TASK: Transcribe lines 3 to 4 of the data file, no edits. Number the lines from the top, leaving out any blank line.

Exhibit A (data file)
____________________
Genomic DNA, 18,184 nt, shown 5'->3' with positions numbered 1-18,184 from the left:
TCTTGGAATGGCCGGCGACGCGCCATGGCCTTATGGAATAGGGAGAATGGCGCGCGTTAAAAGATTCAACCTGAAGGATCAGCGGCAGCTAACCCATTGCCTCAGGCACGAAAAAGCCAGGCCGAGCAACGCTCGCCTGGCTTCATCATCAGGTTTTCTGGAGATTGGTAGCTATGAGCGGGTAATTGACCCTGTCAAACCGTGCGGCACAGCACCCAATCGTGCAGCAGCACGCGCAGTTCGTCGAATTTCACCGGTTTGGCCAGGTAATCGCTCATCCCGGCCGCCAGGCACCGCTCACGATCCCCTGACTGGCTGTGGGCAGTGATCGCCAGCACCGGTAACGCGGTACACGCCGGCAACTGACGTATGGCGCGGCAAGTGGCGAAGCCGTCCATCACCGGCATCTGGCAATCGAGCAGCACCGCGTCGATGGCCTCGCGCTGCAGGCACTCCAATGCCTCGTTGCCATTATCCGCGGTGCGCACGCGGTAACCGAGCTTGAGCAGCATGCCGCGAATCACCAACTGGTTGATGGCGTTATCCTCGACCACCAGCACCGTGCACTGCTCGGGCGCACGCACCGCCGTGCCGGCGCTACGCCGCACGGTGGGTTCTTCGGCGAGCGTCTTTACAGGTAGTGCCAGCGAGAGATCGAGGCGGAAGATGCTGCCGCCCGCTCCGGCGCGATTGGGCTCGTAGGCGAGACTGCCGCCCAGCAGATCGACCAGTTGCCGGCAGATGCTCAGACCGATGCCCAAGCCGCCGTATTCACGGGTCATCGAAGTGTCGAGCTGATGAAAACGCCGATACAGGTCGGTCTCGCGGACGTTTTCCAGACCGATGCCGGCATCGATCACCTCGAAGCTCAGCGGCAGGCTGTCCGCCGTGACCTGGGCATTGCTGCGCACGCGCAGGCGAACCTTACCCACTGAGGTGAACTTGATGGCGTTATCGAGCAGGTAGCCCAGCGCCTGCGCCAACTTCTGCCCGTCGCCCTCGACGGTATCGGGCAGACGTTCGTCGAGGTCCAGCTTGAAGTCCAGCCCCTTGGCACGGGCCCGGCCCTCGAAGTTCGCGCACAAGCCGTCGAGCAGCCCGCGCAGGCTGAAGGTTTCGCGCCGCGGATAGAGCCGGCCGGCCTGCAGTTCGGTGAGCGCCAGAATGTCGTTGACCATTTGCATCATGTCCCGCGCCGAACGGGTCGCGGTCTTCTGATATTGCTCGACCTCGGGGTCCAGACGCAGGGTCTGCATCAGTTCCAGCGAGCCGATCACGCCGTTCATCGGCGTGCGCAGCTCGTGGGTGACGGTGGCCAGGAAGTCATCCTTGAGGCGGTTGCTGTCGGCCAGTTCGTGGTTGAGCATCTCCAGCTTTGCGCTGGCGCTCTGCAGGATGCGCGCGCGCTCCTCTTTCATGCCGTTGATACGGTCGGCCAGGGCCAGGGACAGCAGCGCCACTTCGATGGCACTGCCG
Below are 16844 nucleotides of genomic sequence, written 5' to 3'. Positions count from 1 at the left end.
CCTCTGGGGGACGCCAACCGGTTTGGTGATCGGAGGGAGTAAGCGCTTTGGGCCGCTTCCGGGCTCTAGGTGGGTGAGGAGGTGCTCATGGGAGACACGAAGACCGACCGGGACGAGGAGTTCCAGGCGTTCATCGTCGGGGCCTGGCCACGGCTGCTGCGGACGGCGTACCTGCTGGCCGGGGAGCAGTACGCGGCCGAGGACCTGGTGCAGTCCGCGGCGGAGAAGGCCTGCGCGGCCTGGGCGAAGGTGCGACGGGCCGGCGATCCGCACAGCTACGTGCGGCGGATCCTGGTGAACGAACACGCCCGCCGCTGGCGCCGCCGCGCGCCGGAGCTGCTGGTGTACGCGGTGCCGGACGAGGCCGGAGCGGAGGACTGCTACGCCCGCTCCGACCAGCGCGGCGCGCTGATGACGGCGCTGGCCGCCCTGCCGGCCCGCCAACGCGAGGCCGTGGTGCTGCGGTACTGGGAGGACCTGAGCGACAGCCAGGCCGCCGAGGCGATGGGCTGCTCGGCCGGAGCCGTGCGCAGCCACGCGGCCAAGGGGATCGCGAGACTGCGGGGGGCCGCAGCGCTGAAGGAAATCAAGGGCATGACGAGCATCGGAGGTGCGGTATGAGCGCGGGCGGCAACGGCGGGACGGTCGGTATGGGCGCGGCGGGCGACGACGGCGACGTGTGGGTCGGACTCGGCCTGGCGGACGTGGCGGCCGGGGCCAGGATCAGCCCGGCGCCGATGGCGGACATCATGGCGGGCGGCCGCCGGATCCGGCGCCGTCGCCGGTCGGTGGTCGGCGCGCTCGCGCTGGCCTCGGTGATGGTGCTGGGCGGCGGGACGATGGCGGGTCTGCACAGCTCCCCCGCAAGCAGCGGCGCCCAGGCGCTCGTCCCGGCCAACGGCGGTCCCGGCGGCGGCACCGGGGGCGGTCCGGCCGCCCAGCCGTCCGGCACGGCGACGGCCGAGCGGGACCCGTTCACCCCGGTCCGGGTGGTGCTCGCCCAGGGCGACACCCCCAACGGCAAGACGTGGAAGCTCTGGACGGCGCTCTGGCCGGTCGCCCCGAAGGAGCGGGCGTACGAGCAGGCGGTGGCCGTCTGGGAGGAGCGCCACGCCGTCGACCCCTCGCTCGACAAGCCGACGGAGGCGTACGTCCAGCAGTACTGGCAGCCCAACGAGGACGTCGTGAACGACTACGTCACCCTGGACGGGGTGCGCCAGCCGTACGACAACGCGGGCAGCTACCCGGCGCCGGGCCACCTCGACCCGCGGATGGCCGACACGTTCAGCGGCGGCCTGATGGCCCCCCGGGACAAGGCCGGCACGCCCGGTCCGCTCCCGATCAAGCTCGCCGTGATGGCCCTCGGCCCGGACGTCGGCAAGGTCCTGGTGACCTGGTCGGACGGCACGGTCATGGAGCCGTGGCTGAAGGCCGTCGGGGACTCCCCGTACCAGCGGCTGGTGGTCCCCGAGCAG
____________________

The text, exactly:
Below are 16844 nucleotides of genomic sequence, written 5' to 3'. Positions count from 1 at the left end.
CCTCTGGGGGACGCCAACCGGTTTGGTGATCGGAGGGAGTAAGCGCTTTGGGCCGCTTCCGGGCTCTAGGTGGGTGAGGAGGTGCTCATGGGAGACACGAAGACCGACCGGGACGAGGAGTTCCAGGCGTTCATCGTCGGGGCCTGGCCACGGCTGCTGCGGACGGCGTACCTGCTGGCCGGGGAGCAGTACGCGGCCGAGGACCTGGTGCAGTCCGCGGCGGAGAAGGCCTGCGCGGCCTGGGCGAAGGTGCGACGGGCCGGCGATCCGCACAGCTACGTGCGGCGGATCCTGGTGAACGAACACGCCCGCCGCTGGCGCCGCCGCGCGCCGGAGCTGCTGGTGTACGCGGTGCCGGACGAGGCCGGAGCGGAGGACTGCTACGCCCGCTCCGACCAGCGCGGCGCGCTGATGACGGCGCTGGCCGCCCTGCCGGCCCGCCAACGCGAGGCCGTGGTGCTGCGGTACTGGGAGGACCTGAGCGACAGCCAGGCCGCCGAGGCGATGGGCTGCTCGGCCGGAGCCGTGCGCAGCCACGCGGCCAAGGGGATCGCGAGACTGCGGGGGGCCGCAGCGCTGAAGGAAATCAAGGGCATGACGAGCATCGGAGGTGCGGTATGAGCGCGGGCGGCAACGGCGGGACGGTCGGTATGGGCGCGGCGGGCGACGACGGCGACGTGTGGGTCGGACTCGGCCTGGCGGACGTGGCGGCCGGGGCCAGGATCAGCCCGGCGCCGATGGCGGACATCATGGCGGGCGGCCGCCGGATCCGGCGCCGTCGCCGGTCGGTGGTCGGCGCGCTCGCGCTGGCCTCGGTGATGGTGCTGGGCGGCGGGACGATGGCGGGTCTGCACAGCTCCCCCGCAAGCAGCGGCGCCCAGGCGCTCGTCCCGGCCAACGGCGGTCCCGGCGGCGGCACCGGGGGCGGTCCGGCCGCCCAGCCGTCCGGCACGGCGACGGCCGAGCGGGACCCGTTCACCCCGGTCCGGGTGGTGCTCGCCCAGGGCGACACCCCCAACGGCAAGACGTGGAAGCTCTGGACGGCGCTCTGGCCGGTCGCCCCGAAGGAGCGGGCGTACGAGCAGGCGGTGGCCGTCTGGGAGGAGCGCCACGCCGTCGACCCCTCGCTCGACAAGCCGACGGAGGCGTACGTCCAGCAGTACTGGCAGCCCAACGAGGACGTCGTGAACGACTACGTCACCCTGGACGGGGTGCGCCAGCCGTACGACAACGCGGGCAGCTACCCGGCGCCGGGCCACCTCGACCCGCGGATGGCCGACACGTTCAGCGGCGGCCTGATGGCCCCCCGGGACAAGGCCGGCACGCCCGGTCCGCTCCCGATCAAGCTCGCCGTGATGGCCCTCGGCCCGGACGTCGGCAAGGTCCTGGTGACCTGGTCGGACGGCACGGTCATGGAGCCGTGGCTGAAGGCCGTCGGGGACTCCCCGTACCAGCGGCTGGTGGTCCCCGAGCAG